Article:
Swift action

During the council meeting, members watched a resident's home video that captured how swiftly the Farmington Fire department arrived to begin responding to a blazing house fire.

On this call, response time was less than two minutes to fight a fire at a two-story house. Within those two minutes, firefighters responded with two lines of water after establishing a water supply and were able to extinguish the blazing house fire with multiple vehicles on fire inside the attached garage.

"Even though it seems like an eternity to the public, from the time we pulled up and set that brake on the engine, to the time we ran the first line of water, it was a minute and 41 seconds, and the second line we got going in one minute and 52 seconds, so we were able to establish a water supply in under two minutes," Larsen said.

"That is exceptional and this is in real time with nothing going on," said Larsen.

Swift firefighting action serves as proof and tout the benefits reaped from firefighting training.

"We were able to respond safer, faster and with more confidence," Larsen said.

As Farmington's residency ages and grows in population, there will be an increased demand and greater need for a higher numbers of services.

Monday evenings the fire department trains by raising ladders, stretching hoses, pumping apparatus and flowing water. Firefighters also attend conferences and seminars outside of online training.

"We did a lot training last year and will continue to do that this year, and we will have classroom instruction, a lot of hands-on training and more online training that is cost effective," Larsen said. Online training can be more effective overall and a better use of firefighters' time.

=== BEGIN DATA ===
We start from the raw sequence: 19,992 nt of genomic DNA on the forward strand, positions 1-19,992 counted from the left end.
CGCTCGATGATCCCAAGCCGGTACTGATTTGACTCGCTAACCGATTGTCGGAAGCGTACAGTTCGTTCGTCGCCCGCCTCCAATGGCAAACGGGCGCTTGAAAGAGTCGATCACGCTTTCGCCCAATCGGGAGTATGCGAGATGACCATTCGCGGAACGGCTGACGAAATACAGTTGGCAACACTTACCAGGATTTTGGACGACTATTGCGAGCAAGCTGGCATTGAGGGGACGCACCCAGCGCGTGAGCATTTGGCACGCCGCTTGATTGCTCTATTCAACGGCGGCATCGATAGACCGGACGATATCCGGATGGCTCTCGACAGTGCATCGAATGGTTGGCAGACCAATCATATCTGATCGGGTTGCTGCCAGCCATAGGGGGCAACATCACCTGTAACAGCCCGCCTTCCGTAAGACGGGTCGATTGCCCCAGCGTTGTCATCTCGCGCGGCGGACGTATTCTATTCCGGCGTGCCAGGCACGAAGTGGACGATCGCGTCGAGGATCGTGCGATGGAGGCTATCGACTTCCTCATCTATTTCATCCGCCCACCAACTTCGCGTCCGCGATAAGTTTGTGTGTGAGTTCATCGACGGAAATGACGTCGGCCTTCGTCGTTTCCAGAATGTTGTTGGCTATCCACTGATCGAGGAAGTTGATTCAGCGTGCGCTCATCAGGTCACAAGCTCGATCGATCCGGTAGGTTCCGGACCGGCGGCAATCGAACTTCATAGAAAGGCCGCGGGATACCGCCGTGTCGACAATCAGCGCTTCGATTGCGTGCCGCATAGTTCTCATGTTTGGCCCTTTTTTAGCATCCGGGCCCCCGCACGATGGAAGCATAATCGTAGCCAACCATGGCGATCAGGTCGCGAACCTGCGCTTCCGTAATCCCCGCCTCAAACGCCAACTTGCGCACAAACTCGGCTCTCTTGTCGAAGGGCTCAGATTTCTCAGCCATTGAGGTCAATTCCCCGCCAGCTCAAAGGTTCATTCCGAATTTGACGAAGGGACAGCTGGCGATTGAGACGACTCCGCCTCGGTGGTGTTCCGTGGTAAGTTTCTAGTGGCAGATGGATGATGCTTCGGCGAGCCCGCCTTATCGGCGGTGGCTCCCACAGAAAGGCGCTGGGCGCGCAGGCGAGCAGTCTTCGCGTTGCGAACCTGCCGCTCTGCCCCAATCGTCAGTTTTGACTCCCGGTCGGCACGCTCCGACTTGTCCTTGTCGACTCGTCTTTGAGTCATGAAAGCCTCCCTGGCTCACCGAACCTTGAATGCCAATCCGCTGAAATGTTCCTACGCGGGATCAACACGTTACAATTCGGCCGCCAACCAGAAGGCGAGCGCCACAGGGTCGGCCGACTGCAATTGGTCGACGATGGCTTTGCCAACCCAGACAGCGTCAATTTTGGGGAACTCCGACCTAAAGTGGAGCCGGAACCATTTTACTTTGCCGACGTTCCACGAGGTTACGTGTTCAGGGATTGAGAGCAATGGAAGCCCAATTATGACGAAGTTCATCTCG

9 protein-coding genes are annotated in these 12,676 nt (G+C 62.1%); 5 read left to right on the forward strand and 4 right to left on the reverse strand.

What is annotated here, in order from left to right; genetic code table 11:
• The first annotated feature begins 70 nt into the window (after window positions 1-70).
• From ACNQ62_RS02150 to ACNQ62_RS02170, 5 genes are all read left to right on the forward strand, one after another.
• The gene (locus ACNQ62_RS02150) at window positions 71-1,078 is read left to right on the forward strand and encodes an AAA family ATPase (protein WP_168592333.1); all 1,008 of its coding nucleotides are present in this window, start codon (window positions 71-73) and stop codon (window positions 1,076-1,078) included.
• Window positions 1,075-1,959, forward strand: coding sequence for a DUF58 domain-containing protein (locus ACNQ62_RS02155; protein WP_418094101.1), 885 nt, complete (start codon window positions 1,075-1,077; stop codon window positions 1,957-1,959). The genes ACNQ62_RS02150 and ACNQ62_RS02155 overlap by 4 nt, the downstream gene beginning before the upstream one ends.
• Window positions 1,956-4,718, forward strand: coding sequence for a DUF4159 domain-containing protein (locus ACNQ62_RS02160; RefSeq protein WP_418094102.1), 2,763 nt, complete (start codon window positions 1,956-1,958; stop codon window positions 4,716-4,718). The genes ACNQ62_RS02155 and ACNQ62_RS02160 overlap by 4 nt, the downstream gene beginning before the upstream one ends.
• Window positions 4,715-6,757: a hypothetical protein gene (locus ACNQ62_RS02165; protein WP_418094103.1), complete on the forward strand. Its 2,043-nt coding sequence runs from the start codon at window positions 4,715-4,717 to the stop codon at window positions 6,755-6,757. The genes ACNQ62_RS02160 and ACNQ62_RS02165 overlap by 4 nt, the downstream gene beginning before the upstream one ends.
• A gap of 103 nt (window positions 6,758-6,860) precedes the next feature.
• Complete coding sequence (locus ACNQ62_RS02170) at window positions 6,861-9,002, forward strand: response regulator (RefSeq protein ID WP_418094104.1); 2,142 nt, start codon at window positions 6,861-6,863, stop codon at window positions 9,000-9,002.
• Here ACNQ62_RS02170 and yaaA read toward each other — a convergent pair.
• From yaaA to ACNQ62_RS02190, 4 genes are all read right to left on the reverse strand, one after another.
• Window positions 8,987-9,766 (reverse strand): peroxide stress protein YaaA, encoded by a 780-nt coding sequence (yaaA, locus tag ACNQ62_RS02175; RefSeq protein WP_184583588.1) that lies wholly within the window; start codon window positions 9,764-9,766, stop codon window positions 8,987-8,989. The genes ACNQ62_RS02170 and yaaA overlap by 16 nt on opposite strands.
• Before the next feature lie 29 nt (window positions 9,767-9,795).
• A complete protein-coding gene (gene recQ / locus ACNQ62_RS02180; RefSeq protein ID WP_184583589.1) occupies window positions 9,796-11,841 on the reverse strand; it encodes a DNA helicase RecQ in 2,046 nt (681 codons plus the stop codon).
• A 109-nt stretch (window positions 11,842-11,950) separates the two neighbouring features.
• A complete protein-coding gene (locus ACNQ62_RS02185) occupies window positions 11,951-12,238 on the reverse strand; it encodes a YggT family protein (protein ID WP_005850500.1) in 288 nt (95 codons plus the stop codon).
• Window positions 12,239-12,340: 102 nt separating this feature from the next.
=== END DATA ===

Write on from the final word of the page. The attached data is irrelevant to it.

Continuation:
Larsen added "We have a more prepared and competent fire fighting force today and when we get out on the ground, we have better operational effectiveness."

Farmington Fire Department facts

The Farmington Fire Department is a full service, all hazards department that provides fire and rescue services to Farmington, Castle Rock, Eureka and Empire.

The department works with mutual aid partners to provide life-saving services throughout its 80-mile service area.

Today the volunteer fire department staffs an authorized strength of 60 members, an increase of 10 members from last year.

Farmington Fire Department covers 80 square miles of territory with two fire houses located on the city's north and south sides.

2016 Farmington fire service breakdown:

701 calls or 51 percent were EMS (Emergency Medical Service) calls and 49 percent were fire calls.

27 structural fires, eight vehicle fires and 10 brush fires, along with seven vehicle extrications and 35 unauthorized burning calls.

The fire department aims to increase training hours each year. In 2014, the department completed 2,594 hours of training. In 2015, the department increased training to 4,000 hours.

In 2016, the fire department completed 6,100 training hours.